sex-positivity for virgins

November 18, 2010

You don’t ever have to engage in any kind of sexual activity unless you genuinely want to. No, really, I mean it. Really, really skeeved out at the thought of masturbation? Don’t do it. Not comfortable with giving (or receiving) oral sex? You don’t have to. Anyone who says otherwise isn’t worth your time or energy, and also might possibly be very bad news, and if someone is pressuring you into sexual activity then you should have a very serious talk with them about boundaries and choice or perhaps you should sever contact altogether or maybe you should seek help from a Trusted Adult™.

But I digress.

You do have to acknowledge- out loud as well as in your head- that engaging or not engaging in sexual activity of any kind makes you no better nor worse than anyone else on the planet. Sex is like food: it’s not a moral issue. There are lots of different varieties, and everybody has their own tastes and preferences, and we don’t necessarily know why people like what they like. You can have as much or as little of whatever kinds of sex you choose, and so can everyone else, and that’s fantastic.

You do have to fight slut-shaming. When your friend says a girl is “such a skank”, you have to tell her (or him) that it’s wrong to say that about another human being. It’s sexist, it’s judgmental, and it is also unnecessarily cruel. It’s good policy to avoid unnecessary cruelty. Remember middle school? Wouldn’t it have been better if every person there consciously avoided cruelty? The same principle applies in the real world. (Or, umm, college. Speaking of which: the phrase “walk of shame” needs to go away forever.)

You do have to defend non-mainstream-monogamous-het-vanilla sexual practices. Does someone say bigoted things about LGBTQ people? Call them on it. Is your best friend speechifying about how freaky and weird and gross and just wrong BDSM is? Yup, you guessed it- tell her she is talking out of her ass and that just because she personally has no interest in, say, flogging or Wartenberg wheels or what have you, that doesn’t mean other people’s enthusiasm for those items and/or activities aren’t totally valid. (Maybe when that happens to you in real life you will manage to spit it out unmired in a bog of awkward syntax and too many negatives. If so, you are a far more courageous and articulate person than I.) And when people express prejudice of poly folk, you know the drill.

This isn’t the Girl Scouts; you don’t get the badge for one-time participation. If you’re going to call yourself sex-positive, you’ve got to commit. Sometimes that means fighting. If this is something you want- if you want everyone, regardless of gender or sex or orientation or kinks or what have you, to be free to choose their sexual activities or lack thereof without guilt or shame, and if you want each and every possible choice to be considered equally valid-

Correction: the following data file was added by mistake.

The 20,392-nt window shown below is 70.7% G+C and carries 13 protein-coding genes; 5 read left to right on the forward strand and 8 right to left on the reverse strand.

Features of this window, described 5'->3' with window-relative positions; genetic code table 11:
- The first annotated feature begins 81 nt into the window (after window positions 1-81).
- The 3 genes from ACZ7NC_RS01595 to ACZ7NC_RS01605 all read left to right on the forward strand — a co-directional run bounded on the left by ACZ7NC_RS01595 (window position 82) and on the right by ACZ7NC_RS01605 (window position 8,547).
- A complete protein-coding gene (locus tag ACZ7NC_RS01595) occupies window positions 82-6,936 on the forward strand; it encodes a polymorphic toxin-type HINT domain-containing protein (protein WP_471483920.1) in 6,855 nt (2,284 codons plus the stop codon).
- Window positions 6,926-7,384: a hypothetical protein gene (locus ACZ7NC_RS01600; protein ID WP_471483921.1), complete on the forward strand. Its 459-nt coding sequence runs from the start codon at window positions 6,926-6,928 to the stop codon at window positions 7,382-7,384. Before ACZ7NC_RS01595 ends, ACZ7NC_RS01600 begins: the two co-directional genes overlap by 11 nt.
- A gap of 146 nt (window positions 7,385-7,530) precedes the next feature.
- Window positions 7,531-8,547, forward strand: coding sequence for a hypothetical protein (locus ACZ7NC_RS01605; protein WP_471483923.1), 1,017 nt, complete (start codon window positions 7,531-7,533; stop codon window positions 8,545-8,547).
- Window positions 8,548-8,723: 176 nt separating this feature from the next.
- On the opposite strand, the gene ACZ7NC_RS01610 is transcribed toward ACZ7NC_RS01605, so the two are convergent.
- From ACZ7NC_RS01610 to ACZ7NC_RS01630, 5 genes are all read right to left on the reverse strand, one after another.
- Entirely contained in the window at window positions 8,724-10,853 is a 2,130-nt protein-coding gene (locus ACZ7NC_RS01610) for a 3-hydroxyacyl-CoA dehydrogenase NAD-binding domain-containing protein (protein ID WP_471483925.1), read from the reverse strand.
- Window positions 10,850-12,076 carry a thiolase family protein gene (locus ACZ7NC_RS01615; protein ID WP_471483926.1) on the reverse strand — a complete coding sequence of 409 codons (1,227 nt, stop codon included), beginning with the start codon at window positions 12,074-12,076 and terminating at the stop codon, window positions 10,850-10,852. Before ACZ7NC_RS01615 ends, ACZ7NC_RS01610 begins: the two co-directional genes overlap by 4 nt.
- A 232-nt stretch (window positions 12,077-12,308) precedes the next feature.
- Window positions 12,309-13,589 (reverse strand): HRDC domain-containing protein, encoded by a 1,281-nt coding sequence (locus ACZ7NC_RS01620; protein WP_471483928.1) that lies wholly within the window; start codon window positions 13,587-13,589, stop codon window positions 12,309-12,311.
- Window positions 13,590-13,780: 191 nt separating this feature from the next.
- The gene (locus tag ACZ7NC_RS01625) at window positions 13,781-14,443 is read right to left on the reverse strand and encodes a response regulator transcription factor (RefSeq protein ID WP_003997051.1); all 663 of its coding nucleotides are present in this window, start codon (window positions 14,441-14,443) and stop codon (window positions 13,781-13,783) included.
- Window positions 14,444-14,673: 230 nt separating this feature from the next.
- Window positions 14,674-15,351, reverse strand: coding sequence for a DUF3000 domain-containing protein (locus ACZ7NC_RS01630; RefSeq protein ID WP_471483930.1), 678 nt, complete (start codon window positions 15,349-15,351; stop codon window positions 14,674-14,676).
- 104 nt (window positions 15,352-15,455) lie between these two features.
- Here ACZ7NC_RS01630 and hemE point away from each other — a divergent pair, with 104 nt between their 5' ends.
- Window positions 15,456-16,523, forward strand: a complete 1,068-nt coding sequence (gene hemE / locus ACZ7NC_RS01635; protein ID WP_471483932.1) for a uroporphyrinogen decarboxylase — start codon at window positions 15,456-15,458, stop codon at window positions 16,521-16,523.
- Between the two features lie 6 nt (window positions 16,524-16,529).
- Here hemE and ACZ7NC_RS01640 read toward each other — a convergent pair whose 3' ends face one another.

you have to fight.


Back before Colleen/Alan was canon, Colleen and I spent a lot of time intertwined. (So did Alan and I, but that’s a whole other story.) We walked around hand-in-hand. We snuggled constantly. If we were sitting together, odds were she was curled up in my lap. It didn’t mean anything- she’s straight as a ruler. It was just harmless, no-end-goal-in-mind flirting.

Usually no one noticed, or cared, or commented. Two conventionally pretty girls holding hands reads as comfortable friendship, which in this case is what it was.

Except once, some dudely type dude, displaying every kind of visible privilege you can think of, told us to get a room, as we were signing into our dorm building. I had an arm around her shoulders; she had an arm around my waist. It was not a big deal. So, whatever, we ignored him.

Then we shared an elevator with him. Amateur comedy night continued. “Hey, don’t ask, don’t tell, right?” Oh dudely dude. You are so, so clever, if, of course, by clever I mean entirely unoriginal and uninteresting. We continued to ignore him.

He continued to waggle his eyebrows at us. We got out of the elevator, and he called after us: “Hey, have a nice night!” More hyena-esque cackling. Your implications, dudely dude! They were so subtle and hilarious!

Here’s the interesting bit. Normally, my gender presentation is pretty damn feminine. I love skirts and dresses, I wear my hair long, I gravitate towards all things lacy. That night I wore loose jeans and an unfitted plaid shirt and I had my hair in a ponytail; I looked about as stereotypically lesbian as it’s possible for me to look (which is still not very stereotypically-lesbian-looking). Colleen’s a utilitarian dresser, all jeans and t-shirts.

When I look feminine, all acceptable-object-of-stereotypical-straight-dude-lust, I don’t get any crap for flirtatious behavior with girls. (Straight dudes love it when pretty girls flirt with each other, doncha know. Because clearly we are only doing it for their entertainment and pleasure!) But the moment I didn’t feel like performing conventionally-pretty girliness, it was something to comment on, something to joke about.

This is all sexuality vs. sexualization: conventionally attractive girls who perform femininity can flirt with other girls without a problem, because that’s an image on which, we’re told, straight dudes get off. Thus it’s just the logical progression of feminine gender performance, which is all to please straight dudes, or so we’re taught. But when girls who look like they don’t give a shit about any straight dudes who might be watching behave the same way, they need to be castigated and shamed. God forbid they express their own sexuality and thereby totally exclude the straight dude observer.